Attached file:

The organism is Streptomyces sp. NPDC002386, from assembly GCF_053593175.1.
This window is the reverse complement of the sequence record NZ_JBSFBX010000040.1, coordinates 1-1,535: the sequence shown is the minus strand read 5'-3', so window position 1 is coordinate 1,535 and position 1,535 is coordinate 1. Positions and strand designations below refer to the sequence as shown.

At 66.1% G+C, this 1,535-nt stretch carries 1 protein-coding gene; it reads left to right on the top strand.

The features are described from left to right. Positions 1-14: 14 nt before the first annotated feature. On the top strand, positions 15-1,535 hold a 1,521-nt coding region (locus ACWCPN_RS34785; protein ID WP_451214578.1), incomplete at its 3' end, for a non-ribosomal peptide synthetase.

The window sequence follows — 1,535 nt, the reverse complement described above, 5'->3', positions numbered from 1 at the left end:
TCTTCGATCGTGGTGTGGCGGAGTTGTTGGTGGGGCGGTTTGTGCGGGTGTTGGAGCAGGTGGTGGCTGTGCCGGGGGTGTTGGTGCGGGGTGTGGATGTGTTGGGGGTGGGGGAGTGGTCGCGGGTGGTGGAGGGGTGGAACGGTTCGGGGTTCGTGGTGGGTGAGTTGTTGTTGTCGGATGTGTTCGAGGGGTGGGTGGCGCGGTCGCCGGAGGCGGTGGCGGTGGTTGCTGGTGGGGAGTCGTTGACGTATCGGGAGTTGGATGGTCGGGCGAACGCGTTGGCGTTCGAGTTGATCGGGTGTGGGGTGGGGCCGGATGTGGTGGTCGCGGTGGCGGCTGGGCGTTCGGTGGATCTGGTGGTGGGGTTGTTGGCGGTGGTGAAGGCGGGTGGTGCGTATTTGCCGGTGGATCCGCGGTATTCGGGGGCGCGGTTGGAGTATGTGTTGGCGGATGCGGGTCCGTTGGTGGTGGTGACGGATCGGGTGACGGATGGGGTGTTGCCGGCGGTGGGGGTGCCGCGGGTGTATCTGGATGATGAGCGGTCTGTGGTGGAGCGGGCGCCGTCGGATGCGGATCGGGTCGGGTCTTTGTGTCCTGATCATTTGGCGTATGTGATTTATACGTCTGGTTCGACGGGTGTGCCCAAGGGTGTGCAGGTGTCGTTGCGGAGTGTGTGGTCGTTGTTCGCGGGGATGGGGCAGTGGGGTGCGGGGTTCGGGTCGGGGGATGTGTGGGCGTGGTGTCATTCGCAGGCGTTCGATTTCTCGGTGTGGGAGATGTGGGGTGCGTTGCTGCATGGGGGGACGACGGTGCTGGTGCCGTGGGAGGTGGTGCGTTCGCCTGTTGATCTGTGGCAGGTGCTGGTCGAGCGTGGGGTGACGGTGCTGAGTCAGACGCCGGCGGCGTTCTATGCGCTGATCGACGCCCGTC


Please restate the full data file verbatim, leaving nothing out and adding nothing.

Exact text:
The organism is Streptomyces sp. NPDC002386, from assembly GCF_053593175.1.
This window is the reverse complement of the sequence record NZ_JBSFBX010000040.1, coordinates 1-1,535: the sequence shown is the minus strand read 5'-3', so window position 1 is coordinate 1,535 and position 1,535 is coordinate 1. Positions and strand designations below refer to the sequence as shown.

At 66.1% G+C, this 1,535-nt stretch carries 1 protein-coding gene; it reads left to right on the top strand.

The features are described from left to right. Positions 1-14: 14 nt before the first annotated feature. On the top strand, positions 15-1,535 hold a 1,521-nt coding region (locus ACWCPN_RS34785; protein ID WP_451214578.1), incomplete at its 3' end, for a non-ribosomal peptide synthetase.

The window sequence follows — 1,535 nt, the reverse complement described above, 5'->3', positions numbered from 1 at the left end:
TCTTCGATCGTGGTGTGGCGGAGTTGTTGGTGGGGCGGTTTGTGCGGGTGTTGGAGCAGGTGGTGGCTGTGCCGGGGGTGTTGGTGCGGGGTGTGGATGTGTTGGGGGTGGGGGAGTGGTCGCGGGTGGTGGAGGGGTGGAACGGTTCGGGGTTCGTGGTGGGTGAGTTGTTGTTGTCGGATGTGTTCGAGGGGTGGGTGGCGCGGTCGCCGGAGGCGGTGGCGGTGGTTGCTGGTGGGGAGTCGTTGACGTATCGGGAGTTGGATGGTCGGGCGAACGCGTTGGCGTTCGAGTTGATCGGGTGTGGGGTGGGGCCGGATGTGGTGGTCGCGGTGGCGGCTGGGCGTTCGGTGGATCTGGTGGTGGGGTTGTTGGCGGTGGTGAAGGCGGGTGGTGCGTATTTGCCGGTGGATCCGCGGTATTCGGGGGCGCGGTTGGAGTATGTGTTGGCGGATGCGGGTCCGTTGGTGGTGGTGACGGATCGGGTGACGGATGGGGTGTTGCCGGCGGTGGGGGTGCCGCGGGTGTATCTGGATGATGAGCGGTCTGTGGTGGAGCGGGCGCCGTCGGATGCGGATCGGGTCGGGTCTTTGTGTCCTGATCATTTGGCGTATGTGATTTATACGTCTGGTTCGACGGGTGTGCCCAAGGGTGTGCAGGTGTCGTTGCGGAGTGTGTGGTCGTTGTTCGCGGGGATGGGGCAGTGGGGTGCGGGGTTCGGGTCGGGGGATGTGTGGGCGTGGTGTCATTCGCAGGCGTTCGATTTCTCGGTGTGGGAGATGTGGGGTGCGTTGCTGCATGGGGGGACGACGGTGCTGGTGCCGTGGGAGGTGGTGCGTTCGCCTGTTGATCTGTGGCAGGTGCTGGTCGAGCGTGGGGTGACGGTGCTGAGTCAGACGCCGGCGGCGTTCTATGCGCTGATCGACGCCCGTC